Amcure’s candidate for highly metastatic epithelial cancers is about to start clinical trials. The compound can shut down three oncological pathways simultaneously through a single molecular target.

Amcure is a spin-off from the Karlsruhe Institute of Technology in Germany, established in 2012. The company develops treatments for highly metastatic forms of cancer using peptide-based compounds targeting angiogenesis. It has just announced the start of PhaseI/Ib trials to test its leading candidate, AMC303, in patients with advanced metastatic epithelial cancers, such as pancreatic, head and neck, colorectal and lung cancer.

AMC303 is a short v6 peptide that targets CD44v6, a co-receptor involved in angiogenesis signaling via tyrosine kinase pathways. What makes this approach better than its predecessors is that the molecule is involved in three oncological pathways relevant for metastasis. The flip side to this multi-pronged effect, of course, is that the therapy is not very specific; indeed, this is a general problem with peptides in medicine.

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Amcure

Blocking CD44v6 can affect various oncological signaling pathways simultaneously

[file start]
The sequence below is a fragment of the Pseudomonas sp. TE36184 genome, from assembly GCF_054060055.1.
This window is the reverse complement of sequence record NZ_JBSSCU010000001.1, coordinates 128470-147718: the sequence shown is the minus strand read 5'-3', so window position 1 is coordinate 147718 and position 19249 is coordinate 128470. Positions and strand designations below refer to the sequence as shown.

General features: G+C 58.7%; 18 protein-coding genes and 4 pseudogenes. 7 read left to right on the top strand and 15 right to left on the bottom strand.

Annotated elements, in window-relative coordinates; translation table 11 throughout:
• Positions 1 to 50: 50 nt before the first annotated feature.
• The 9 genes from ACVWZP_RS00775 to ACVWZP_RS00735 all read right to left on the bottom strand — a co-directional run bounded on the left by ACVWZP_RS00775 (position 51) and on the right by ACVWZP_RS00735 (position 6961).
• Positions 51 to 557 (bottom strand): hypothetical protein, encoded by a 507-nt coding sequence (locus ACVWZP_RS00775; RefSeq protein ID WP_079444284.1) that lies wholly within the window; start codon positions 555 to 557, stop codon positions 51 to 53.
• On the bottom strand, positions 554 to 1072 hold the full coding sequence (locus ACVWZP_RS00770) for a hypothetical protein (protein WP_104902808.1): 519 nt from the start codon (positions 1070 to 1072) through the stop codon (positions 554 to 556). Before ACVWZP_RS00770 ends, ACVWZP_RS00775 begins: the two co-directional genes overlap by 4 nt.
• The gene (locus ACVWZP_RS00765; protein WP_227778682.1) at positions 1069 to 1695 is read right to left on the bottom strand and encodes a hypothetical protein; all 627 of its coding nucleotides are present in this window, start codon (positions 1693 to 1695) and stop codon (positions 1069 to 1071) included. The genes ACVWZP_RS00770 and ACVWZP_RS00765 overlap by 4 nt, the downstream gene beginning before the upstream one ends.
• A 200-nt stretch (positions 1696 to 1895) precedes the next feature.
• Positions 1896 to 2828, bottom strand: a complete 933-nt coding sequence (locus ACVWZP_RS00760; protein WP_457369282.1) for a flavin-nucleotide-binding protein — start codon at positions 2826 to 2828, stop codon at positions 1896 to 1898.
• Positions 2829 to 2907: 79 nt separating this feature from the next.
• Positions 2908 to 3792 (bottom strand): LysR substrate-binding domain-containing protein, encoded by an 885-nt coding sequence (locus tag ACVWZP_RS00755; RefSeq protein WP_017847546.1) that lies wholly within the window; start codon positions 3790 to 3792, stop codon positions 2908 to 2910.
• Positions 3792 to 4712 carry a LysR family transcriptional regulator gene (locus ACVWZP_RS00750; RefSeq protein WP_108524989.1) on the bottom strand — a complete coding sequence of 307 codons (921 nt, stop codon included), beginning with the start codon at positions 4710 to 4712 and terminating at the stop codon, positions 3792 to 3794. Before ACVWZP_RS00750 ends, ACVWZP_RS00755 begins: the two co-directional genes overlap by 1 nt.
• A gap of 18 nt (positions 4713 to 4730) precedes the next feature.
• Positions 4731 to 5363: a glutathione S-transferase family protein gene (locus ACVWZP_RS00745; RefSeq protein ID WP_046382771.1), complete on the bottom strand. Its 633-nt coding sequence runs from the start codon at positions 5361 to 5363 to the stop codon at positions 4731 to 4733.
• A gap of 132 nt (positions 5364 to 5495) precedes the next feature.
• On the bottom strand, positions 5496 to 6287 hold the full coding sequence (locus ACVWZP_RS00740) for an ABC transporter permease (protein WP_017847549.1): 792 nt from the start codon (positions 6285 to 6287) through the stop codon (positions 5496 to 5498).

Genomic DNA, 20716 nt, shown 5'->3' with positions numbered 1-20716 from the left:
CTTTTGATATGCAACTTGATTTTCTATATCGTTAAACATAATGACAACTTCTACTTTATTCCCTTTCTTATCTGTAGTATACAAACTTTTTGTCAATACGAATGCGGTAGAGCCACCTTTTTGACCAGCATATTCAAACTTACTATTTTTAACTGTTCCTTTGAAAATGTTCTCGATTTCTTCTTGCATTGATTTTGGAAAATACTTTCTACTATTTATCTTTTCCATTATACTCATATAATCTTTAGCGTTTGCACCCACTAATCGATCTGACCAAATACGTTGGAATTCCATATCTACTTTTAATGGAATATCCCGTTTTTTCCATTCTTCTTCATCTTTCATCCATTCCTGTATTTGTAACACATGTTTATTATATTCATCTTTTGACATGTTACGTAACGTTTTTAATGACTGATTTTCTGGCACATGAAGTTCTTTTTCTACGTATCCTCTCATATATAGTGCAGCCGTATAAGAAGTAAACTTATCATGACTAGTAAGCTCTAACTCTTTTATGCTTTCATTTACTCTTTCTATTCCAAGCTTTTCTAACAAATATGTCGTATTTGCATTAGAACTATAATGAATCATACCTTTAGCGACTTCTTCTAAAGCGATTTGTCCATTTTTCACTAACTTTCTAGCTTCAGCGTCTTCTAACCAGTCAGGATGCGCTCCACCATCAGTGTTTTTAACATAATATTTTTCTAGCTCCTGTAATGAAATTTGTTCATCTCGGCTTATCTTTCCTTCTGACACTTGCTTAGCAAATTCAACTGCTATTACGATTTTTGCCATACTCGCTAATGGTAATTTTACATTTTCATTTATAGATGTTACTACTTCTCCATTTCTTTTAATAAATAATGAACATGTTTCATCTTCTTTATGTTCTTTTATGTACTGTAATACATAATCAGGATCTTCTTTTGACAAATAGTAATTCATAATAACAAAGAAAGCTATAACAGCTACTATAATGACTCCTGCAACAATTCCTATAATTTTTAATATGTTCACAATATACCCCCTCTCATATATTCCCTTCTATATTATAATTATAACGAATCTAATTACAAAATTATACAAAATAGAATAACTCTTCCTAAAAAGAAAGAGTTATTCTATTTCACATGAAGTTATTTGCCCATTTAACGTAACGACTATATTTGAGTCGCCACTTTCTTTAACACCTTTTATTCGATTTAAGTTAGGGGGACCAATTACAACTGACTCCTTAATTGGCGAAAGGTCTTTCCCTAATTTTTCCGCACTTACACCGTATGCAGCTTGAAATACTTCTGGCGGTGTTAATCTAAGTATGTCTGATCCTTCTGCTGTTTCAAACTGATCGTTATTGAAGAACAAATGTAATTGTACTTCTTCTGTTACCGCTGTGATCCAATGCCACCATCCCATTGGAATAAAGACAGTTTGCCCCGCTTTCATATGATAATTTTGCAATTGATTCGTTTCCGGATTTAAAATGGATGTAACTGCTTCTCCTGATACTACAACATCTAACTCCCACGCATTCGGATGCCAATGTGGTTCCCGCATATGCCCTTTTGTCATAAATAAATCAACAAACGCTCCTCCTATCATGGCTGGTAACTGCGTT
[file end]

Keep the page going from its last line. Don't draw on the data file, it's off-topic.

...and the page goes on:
The treatment will be aimed at patients for whom standard treatments have failed. The peptide drug has shown the ability to reduce both the primary tumor and the metastases in ex vivo and in vivo models. With a drug that can kill three birds with one stone in an otherwise empty field, Amcure might find a breakthrough in the treatment of highly metastatic forms of cancer.

While its approach seems unique, the company might find some competition coming from Roche’s Tecentriq (atezolizumab), the ‘first and only’ immunotherapy for metastatic lung cancer approved by the FDA. However, if Amcure’s candidate proves effective in the wide range of epithelial cancers the company’s testing for, the consequences could be huge.


Images by Molekuul_be /Shutterstock; Amcure

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